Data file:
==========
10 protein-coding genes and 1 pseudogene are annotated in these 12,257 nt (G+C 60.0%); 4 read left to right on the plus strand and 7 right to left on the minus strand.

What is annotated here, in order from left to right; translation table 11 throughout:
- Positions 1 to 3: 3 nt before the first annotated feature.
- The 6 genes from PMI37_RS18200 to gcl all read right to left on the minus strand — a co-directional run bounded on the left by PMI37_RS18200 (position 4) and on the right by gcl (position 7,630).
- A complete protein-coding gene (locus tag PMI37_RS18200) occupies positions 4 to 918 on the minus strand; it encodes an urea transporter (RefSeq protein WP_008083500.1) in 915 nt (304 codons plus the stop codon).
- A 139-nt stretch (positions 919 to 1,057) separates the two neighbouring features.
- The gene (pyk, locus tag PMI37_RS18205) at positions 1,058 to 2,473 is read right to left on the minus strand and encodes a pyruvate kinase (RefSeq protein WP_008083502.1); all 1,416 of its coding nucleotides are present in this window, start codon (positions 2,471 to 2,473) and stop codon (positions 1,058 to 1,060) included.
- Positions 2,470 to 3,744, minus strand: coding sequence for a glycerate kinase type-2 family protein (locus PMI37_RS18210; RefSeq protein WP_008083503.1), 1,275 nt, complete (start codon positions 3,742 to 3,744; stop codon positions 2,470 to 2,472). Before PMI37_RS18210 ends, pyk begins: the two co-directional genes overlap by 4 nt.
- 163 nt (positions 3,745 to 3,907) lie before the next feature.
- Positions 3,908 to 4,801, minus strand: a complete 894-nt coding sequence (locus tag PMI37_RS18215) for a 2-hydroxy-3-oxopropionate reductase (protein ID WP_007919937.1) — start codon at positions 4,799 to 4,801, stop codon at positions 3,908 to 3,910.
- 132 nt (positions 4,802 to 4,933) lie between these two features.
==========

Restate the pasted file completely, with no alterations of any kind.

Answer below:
10 protein-coding genes and 1 pseudogene are annotated in these 12,257 nt (G+C 60.0%); 4 read left to right on the plus strand and 7 right to left on the minus strand.

What is annotated here, in order from left to right; translation table 11 throughout:
- Positions 1 to 3: 3 nt before the first annotated feature.
- The 6 genes from PMI37_RS18200 to gcl all read right to left on the minus strand — a co-directional run bounded on the left by PMI37_RS18200 (position 4) and on the right by gcl (position 7,630).
- A complete protein-coding gene (locus tag PMI37_RS18200) occupies positions 4 to 918 on the minus strand; it encodes an urea transporter (RefSeq protein WP_008083500.1) in 915 nt (304 codons plus the stop codon).
- A 139-nt stretch (positions 919 to 1,057) separates the two neighbouring features.
- The gene (pyk, locus tag PMI37_RS18205) at positions 1,058 to 2,473 is read right to left on the minus strand and encodes a pyruvate kinase (RefSeq protein WP_008083502.1); all 1,416 of its coding nucleotides are present in this window, start codon (positions 2,471 to 2,473) and stop codon (positions 1,058 to 1,060) included.
- Positions 2,470 to 3,744, minus strand: coding sequence for a glycerate kinase type-2 family protein (locus PMI37_RS18210; RefSeq protein WP_008083503.1), 1,275 nt, complete (start codon positions 3,742 to 3,744; stop codon positions 2,470 to 2,472). Before PMI37_RS18210 ends, pyk begins: the two co-directional genes overlap by 4 nt.
- 163 nt (positions 3,745 to 3,907) lie before the next feature.
- Positions 3,908 to 4,801, minus strand: a complete 894-nt coding sequence (locus tag PMI37_RS18215) for a 2-hydroxy-3-oxopropionate reductase (protein ID WP_007919937.1) — start codon at positions 4,799 to 4,801, stop codon at positions 3,908 to 3,910.
- 132 nt (positions 4,802 to 4,933) lie between these two features.